Webinar 3: Communications Strategies (Thursday, April 22, 2021, 12:00-1:00 pm EDT). The third webinar will provide extensive instruction on formal and informal communications strategies, including persuasive tactics and effective messaging. Content in this webinar will draw on Chapters 9 (“Debating About Hunting”) and 10 (“Developing Formal Communications Programs in Support of Hunting”) of the book. The webinar will be presented by Sam Nelson and Armands Revelins of A-Game Speech & Debate.

Webinar 4: Talking About Hunting: Don’ts and Dos (Friday, April 23, 2021, 12:00-1:00 pm EDT). The final webinar will present the most important “don’ts” and “dos” for communicating about hunting, drawing primarily on the final chapter of the book. This webinar will focus on the core guidelines and best practices for effective communications about hunting. The webinar will be presented by Mark Damian Duda and Sam Nelson.

Click HERE to register for the webinars.

By taking a proactive approach to communications, hunters, conservationists, and members of the wildlife profession will become more effective proponents of the North American Model of Wildlife Conservation. In doing so, they will help to build the public support for hunting that remains essential in today’s society.

For questions or additional information about the webinar series, please contact us at

Webinar participants will receive a free copy of How to Talk About Hunting thanks to the generous support of Hunters’ Leadership Forum donors. If you do not already have a copy, please email Peter Churchbourne at

Thursday, March 18, 2021

USDA Seeks Input on Climate Smart Ag and Forestry

The USDA is currently seeking public comment on President Biden’s Executive Order on “Tackling the Climate Crisis at Home and Abroad.” As you all know, Pennsylvania is a forest and forest products industry leader, so we should ensure that our voices are reflected in the comments.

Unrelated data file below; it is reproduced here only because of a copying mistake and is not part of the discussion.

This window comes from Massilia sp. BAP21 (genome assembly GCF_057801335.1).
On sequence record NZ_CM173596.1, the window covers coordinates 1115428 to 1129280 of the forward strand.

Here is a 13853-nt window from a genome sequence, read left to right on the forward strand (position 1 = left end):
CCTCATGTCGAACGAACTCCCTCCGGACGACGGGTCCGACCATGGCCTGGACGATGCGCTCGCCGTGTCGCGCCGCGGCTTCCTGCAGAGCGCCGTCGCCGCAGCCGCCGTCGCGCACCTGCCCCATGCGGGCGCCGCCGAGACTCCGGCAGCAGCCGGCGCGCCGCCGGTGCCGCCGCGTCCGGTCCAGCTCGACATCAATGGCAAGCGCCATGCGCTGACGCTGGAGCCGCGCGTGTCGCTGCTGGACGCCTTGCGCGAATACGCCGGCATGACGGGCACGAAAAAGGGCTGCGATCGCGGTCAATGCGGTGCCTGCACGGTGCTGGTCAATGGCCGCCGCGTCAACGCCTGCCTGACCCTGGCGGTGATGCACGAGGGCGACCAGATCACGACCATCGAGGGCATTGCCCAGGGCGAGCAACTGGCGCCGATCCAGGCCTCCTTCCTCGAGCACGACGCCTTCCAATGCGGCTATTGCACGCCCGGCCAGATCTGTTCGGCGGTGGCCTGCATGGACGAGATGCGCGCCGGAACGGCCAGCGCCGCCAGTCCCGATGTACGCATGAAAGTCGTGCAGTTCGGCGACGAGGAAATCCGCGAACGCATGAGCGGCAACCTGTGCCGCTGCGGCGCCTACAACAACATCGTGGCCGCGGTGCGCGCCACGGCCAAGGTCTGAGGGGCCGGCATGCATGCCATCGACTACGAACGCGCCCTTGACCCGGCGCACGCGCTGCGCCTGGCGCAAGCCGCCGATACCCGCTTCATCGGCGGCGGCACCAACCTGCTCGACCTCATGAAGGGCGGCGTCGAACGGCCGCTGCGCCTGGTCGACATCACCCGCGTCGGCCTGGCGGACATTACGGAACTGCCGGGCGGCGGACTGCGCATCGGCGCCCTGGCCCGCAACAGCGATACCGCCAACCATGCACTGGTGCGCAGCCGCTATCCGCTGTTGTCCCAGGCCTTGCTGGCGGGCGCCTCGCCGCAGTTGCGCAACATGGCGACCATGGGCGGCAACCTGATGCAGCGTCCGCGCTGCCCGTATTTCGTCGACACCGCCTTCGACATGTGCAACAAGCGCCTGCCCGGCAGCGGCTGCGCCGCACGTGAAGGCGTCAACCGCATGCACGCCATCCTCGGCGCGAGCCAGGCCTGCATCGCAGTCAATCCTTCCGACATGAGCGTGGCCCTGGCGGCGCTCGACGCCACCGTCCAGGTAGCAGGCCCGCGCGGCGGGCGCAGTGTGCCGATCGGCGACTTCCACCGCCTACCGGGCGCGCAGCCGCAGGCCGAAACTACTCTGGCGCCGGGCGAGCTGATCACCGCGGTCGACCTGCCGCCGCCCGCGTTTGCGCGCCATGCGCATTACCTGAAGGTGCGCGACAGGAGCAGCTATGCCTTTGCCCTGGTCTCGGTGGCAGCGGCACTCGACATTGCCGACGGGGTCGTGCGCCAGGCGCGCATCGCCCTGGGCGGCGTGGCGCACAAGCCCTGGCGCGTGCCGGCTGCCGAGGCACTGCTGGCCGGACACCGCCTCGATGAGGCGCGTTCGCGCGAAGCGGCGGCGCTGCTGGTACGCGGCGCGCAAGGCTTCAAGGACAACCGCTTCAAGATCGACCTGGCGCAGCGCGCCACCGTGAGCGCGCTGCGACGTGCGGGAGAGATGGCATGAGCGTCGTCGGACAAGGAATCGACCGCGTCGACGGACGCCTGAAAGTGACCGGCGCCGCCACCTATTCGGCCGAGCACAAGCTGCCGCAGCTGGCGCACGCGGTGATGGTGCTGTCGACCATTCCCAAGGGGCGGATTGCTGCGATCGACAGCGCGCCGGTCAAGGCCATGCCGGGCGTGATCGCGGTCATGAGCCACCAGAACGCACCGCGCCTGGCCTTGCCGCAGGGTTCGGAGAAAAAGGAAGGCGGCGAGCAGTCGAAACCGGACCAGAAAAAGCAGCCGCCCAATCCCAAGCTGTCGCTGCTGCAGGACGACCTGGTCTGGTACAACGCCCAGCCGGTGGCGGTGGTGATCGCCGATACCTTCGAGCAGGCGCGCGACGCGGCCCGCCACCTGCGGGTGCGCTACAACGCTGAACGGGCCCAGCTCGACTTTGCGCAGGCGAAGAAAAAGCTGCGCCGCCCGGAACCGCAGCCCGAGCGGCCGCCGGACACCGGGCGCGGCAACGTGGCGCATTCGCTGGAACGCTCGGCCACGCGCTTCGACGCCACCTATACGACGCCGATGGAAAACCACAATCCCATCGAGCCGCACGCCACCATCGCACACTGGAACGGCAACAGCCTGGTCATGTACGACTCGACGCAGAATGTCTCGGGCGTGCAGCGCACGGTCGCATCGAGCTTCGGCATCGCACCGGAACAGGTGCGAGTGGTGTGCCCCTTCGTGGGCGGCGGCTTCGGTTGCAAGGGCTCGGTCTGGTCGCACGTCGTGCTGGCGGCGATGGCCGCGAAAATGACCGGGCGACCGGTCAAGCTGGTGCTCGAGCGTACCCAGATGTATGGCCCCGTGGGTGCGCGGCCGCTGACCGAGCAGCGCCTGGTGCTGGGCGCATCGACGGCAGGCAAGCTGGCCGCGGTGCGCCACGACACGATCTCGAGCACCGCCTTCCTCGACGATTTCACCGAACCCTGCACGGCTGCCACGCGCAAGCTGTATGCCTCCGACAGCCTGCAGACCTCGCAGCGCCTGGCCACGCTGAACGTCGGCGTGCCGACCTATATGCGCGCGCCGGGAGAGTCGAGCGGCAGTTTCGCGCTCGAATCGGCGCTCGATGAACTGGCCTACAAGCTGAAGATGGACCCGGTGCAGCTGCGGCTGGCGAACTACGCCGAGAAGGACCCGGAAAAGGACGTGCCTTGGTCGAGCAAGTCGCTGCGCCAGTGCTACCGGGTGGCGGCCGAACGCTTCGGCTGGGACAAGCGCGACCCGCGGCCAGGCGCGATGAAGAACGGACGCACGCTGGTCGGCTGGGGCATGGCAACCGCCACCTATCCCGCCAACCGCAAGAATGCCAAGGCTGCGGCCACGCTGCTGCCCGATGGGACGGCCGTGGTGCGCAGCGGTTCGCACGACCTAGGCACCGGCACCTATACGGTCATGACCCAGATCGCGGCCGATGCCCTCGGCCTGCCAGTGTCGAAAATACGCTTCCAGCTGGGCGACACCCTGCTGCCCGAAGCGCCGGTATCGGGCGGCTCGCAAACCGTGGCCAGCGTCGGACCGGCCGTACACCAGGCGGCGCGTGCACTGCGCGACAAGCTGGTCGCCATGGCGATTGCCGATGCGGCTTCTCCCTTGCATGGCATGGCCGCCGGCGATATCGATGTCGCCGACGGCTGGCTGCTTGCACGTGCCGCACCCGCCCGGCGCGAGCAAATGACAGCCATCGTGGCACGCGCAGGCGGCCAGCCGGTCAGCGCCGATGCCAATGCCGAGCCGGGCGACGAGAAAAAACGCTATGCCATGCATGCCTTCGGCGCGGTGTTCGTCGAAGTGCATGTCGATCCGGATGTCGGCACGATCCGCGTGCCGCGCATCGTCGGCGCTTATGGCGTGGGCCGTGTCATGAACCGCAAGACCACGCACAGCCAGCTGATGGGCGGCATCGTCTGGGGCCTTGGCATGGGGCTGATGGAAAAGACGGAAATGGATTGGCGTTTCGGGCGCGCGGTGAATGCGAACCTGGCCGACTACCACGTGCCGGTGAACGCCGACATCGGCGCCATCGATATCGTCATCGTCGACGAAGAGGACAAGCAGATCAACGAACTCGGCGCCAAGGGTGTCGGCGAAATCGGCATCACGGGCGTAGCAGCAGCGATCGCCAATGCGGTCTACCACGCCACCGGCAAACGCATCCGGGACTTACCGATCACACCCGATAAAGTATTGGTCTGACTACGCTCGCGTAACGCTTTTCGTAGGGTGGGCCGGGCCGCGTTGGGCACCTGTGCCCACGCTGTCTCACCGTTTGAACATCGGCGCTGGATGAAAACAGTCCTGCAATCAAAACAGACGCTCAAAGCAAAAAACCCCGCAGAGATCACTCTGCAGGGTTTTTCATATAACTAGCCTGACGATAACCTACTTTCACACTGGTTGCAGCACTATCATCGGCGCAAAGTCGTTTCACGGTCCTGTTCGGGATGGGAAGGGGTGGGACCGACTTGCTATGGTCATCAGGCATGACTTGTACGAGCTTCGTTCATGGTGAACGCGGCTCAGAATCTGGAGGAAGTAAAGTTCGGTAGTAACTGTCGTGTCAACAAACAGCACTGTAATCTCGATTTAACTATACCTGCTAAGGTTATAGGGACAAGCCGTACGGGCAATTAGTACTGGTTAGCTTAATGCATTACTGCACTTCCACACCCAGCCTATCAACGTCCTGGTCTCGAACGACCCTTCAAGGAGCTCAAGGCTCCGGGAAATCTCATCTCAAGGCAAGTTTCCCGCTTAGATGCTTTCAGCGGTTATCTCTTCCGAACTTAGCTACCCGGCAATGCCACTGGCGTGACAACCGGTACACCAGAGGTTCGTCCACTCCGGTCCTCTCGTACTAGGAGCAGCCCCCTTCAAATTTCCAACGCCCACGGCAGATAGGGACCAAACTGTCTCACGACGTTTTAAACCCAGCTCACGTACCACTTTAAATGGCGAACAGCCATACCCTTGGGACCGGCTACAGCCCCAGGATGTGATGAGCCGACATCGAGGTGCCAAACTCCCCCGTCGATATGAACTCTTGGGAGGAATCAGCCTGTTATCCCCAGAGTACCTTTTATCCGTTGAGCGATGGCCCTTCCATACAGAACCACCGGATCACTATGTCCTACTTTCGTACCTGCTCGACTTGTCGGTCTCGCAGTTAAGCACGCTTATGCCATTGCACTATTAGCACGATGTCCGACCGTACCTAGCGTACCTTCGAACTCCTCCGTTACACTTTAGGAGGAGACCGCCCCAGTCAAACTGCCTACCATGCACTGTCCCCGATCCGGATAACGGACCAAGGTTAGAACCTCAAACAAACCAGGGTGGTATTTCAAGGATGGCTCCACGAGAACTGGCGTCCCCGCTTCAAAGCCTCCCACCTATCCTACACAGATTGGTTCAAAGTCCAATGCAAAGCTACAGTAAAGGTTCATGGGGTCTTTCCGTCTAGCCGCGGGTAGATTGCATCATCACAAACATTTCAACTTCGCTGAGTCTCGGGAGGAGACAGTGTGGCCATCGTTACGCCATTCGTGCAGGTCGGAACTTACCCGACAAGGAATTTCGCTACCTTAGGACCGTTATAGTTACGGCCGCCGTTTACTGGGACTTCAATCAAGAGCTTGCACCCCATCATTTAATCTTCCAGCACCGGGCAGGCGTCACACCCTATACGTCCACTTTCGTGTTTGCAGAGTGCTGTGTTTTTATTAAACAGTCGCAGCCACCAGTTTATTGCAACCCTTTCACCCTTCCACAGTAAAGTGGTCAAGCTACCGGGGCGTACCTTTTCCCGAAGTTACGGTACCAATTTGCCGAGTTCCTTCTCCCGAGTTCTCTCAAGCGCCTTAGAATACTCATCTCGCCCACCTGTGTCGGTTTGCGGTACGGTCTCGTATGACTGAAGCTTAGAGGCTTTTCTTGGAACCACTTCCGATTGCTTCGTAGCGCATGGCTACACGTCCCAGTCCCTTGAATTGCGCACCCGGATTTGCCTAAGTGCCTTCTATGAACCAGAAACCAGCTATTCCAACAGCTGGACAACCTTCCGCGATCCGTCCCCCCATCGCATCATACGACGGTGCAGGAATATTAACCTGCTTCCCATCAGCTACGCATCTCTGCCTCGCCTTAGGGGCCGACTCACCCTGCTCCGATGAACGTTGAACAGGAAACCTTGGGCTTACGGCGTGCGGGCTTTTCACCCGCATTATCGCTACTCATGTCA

“USDA wants to understand how to best use their programs, funding and financing capacities, and other authorities, and how to encourage the voluntary adoption of climate-smart agricultural and forestry practices that decrease wildfire risk fueled by climate change and result in additional, measurable, and verifiable carbon reductions and sequestration and that source sustainable bioproducts and fuels. This public input will be considered as USDA prepares recommendations to expand climate-smart agriculture and forestry practices and systems. The feedback requested through this Executive Order is far-reaching; it encompasses the best use of USDA programs, funding and financing capabilities, authorities, and encouragement of voluntary conservation adoption.”

There are four main categories on input, each with specific questions that the USDA wants public comment on:

1.            Climate-Smart Agriculture and Forestry

2.            Biofuels, Wood and Other Bioproducts, and Renewable Energy

3.            Addressing Catastrophic Wildfire

4.            Environmental Justice and Disadvantaged Communities

The public comment period is open through April 30. Comments can be submitted online via under Docket No. USDA-2021-0003. Additional information is available on the USDA website. Please feel free to share this email with stakeholder, members, and others who would like to provide comment.